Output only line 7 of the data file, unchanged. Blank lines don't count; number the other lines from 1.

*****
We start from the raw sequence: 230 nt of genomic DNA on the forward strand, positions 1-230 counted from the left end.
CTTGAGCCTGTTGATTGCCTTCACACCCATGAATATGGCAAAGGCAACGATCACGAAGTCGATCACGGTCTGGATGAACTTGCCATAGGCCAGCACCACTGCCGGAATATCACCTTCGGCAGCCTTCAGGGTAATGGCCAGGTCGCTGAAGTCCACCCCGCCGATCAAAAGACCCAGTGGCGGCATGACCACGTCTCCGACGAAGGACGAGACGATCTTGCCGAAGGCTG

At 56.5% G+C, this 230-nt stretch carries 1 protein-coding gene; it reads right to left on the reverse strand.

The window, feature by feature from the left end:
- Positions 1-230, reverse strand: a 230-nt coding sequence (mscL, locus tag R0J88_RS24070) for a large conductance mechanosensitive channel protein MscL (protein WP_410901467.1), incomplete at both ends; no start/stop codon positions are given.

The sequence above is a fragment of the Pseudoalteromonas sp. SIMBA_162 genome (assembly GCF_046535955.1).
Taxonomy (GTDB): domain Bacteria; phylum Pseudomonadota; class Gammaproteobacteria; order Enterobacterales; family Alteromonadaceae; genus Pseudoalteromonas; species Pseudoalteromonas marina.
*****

Taxonomy (GTDB): domain Bacteria; phylum Pseudomonadota; class Gammaproteobacteria; order Enterobacterales; family Alteromonadaceae; genus Pseudoalteromonas; species Pseudoalteromonas marina.